Monday, April 8, 2019
Recently, I devoted a blog post to the benefits of a farming or ranching operation from the utilization of a cost segregation study. https://lawprofessors.typepad.com/agriculturallaw/2019/03/cost-segregation-study-do-you-need-one-for-your-farm.html. That post generated a great deal of nice comments and input and a request for another post looking at the risks of using a cost segregation study. Indeed, in 2018, the IRS issued a Chief Counsel Advice (CCA) discussing when the preparers of cost segregation studies could be subjected to penalties.
Issues and risks associated with cost segregation studies – that’s the topic of today’s post.
As pointed out in my prior post, cost segregation is the practice of taking a large asset (such as a building) and splitting its structural component parts into a group or groups of smaller assets that can be depreciated over shorter lives. See Treas. Reg. §1.48-1(e)(2)(provides guidance on the definition of a “structural component”). A primary emphasis of a cost segregation study is to classify assets as depreciable personal property rather than as depreciable real estate (or classify depreciable personal property (e.g., structures) separate from non-depreciable real estate). In tax lingo, the studies often result in the construction of rather detailed lists of individual assets that distinguish I.R.C. §1245 property with shorter depreciable recovery periods from I.R.C. §1250 property that has a longer recovery period. See, e.g., Hospital Corporation of America & Subsidiaries, 109 T.C. 21 (1997), acq. and non-acq. 1999-35 I.R.B. 314, as corrected by Ann. 99-116, 1999-52 I.R.B. 763. But see, Amerisouth XXXII, Ltd. v. Comr., T.C. Memo. 2012-67 (involving residential rental property). This technique will generate larger depreciation deductions in any particular tax year. The Tax Cuts and Jobs Act (TCJA) of late 2017, at least indirectly, makes the practice of cost segregation more beneficial by providing for the immediate expensing of up to $1 million ($1,020,000 for 2019) of most personal property that is found on a farm or ranch, and also by allowing first-year 100 percent “bonus” depreciation on used (in addition to new) assets. These changes make it more likely that a cost segregation study will provide additional tax benefits.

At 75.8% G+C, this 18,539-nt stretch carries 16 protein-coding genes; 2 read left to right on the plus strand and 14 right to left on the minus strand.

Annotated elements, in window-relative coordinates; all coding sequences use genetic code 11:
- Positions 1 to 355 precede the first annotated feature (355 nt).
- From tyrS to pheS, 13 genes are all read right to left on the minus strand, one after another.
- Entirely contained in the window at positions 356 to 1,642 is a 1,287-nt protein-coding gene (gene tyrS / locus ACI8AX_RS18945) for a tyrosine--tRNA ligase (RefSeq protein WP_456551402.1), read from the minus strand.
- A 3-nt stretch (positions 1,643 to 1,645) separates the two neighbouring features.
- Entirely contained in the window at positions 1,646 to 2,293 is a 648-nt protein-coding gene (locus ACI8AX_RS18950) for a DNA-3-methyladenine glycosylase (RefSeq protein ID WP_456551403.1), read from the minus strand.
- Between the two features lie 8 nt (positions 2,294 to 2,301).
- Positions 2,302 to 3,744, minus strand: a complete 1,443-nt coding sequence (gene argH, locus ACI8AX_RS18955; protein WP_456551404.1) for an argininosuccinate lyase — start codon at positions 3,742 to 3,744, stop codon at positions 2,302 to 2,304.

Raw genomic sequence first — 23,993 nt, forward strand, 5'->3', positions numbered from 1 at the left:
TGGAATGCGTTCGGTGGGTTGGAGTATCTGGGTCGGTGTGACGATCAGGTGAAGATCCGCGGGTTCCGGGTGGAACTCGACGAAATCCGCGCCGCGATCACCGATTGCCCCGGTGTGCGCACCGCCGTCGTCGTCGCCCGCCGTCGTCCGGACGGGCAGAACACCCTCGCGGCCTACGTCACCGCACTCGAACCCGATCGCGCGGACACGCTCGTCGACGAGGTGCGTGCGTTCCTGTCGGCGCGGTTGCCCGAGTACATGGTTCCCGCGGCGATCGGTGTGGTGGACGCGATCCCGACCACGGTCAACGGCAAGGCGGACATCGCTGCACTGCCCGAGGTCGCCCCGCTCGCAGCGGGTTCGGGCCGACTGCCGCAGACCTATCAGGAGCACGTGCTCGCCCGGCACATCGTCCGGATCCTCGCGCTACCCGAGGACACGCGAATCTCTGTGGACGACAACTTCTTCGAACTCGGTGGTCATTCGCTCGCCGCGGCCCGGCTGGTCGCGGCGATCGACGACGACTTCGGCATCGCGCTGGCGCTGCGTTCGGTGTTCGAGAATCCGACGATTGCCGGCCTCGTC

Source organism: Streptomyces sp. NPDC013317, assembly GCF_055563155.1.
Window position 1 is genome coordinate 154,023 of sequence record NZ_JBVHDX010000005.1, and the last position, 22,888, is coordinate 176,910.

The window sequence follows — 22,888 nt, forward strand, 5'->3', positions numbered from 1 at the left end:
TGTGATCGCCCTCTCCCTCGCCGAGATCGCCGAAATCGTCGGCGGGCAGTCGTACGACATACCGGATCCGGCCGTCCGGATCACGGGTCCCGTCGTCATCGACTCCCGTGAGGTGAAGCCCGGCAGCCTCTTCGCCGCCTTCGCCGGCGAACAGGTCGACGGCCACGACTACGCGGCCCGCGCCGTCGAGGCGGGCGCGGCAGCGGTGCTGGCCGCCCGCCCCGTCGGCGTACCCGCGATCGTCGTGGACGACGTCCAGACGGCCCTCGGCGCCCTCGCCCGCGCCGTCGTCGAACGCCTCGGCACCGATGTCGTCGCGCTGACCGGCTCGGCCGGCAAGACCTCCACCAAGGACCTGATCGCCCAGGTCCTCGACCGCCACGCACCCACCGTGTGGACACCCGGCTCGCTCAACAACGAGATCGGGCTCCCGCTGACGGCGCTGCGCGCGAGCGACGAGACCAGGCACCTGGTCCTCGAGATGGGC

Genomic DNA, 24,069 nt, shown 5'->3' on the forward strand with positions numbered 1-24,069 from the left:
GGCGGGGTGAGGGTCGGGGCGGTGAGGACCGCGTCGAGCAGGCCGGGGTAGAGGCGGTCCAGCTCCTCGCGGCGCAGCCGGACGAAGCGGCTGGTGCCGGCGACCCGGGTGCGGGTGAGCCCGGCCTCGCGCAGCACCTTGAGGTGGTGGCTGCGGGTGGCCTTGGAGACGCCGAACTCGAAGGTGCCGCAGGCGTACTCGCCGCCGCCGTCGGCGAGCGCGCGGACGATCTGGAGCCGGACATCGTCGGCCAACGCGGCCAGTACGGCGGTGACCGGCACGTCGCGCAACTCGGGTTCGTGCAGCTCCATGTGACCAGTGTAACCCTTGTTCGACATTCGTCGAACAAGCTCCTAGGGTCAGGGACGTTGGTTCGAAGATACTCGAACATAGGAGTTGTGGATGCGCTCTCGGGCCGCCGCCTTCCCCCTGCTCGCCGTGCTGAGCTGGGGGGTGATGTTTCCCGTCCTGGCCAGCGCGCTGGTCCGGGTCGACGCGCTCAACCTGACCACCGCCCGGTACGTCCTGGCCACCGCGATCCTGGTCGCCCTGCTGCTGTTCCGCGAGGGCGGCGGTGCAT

Because of the additional depreciation incentives included in the TCJA, the “placed-in-service” date of an asset is of primary importance. When is an asset deemed to be placed in service for depreciation purposes? The answer is when the asset is in a condition or state of readiness and availability for a specifically assigned function such as use in the taxpayer’s trade or business. See Treas. Reg. §1.167(a)-11(e)(1)(i); see also Treas. Regs. §§1.46-3(d)(1)(ii) and 1.46-3(d)(2); Von Kalinowski v. Comr., 45 F.3d 438 (9th Cir. 1994), rev’g. T.C. Memo. 1993-26. In practice, the determination of when an asset is placed in service is highly fact-dependent. In addition, the answer to the question can turn on the type of asset that is involved. As applied to commercial buildings, for example, the IRS tends to use the date on a certificate of occupancy as a factor in determining the placed-in-service date of the building or a portion of the building. But, in Stine, LLC v. United States, No. 2:13-03224, 2015 U.S. Dist. LEXIS 9850 (W.D. La. 2015), the court held that the two buildings of a retail operation at issue in the case were placed in service in the year when they were ready and available to store equipment and contained racks, shelving and merchandise. The court viewed it as immaterial that the certificates of occupancy for the buildings did not allow public access until the next year. The placed-in-service date was important in Stine because the taxpayer sought to have the buildings placed in service in 2008 (rather than 2009) to be eligible to deduct Gulf Opportunity Zone bonus depreciation on the buildings. The IRS issued a non-acquiescence in Stine. A.O.D. 2017-02 (Apr. 10, 2017). The IRS said that it will continue to litigate the placed-in-service issue on the basis of its position that a retail store isn’t placed in service until it is open for business.
IRS Audit Approach
The IRS has posted to its website a very detailed audit technique guide (ATG) concerning cost segregation studies. See https://www.irs.gov/businesses/cost-segregation-audit-techniques-guide-table-of-contents. The guide is useful in terms of the information it provides practitioners concerning its view on what constitutes a properly conducted cost segregation study. In the ATG, IRS auditors are advised to closely scrutinize cost segregation studies that are conducted on a contingency fee basis. The IRS believes that such fee structures incentivize the maximization of I.R.C. §1245 costs through “aggressive legal interpretations” or by inappropriate cost or estimation techniques. As a result, firms performing cost segregation studies may be better off billing the work based on the size of the project plus out-of-pocket expenses. Auditors are also advised to conduct in-depth reviews of cost segregation studies to determine the appropriateness of property depreciation classifications and determine if there are any land or non-depreciable land improvements that the study has classified as depreciable property. This could be a particularly important issue for cost segregation studies involving farm and ranch taxpayers.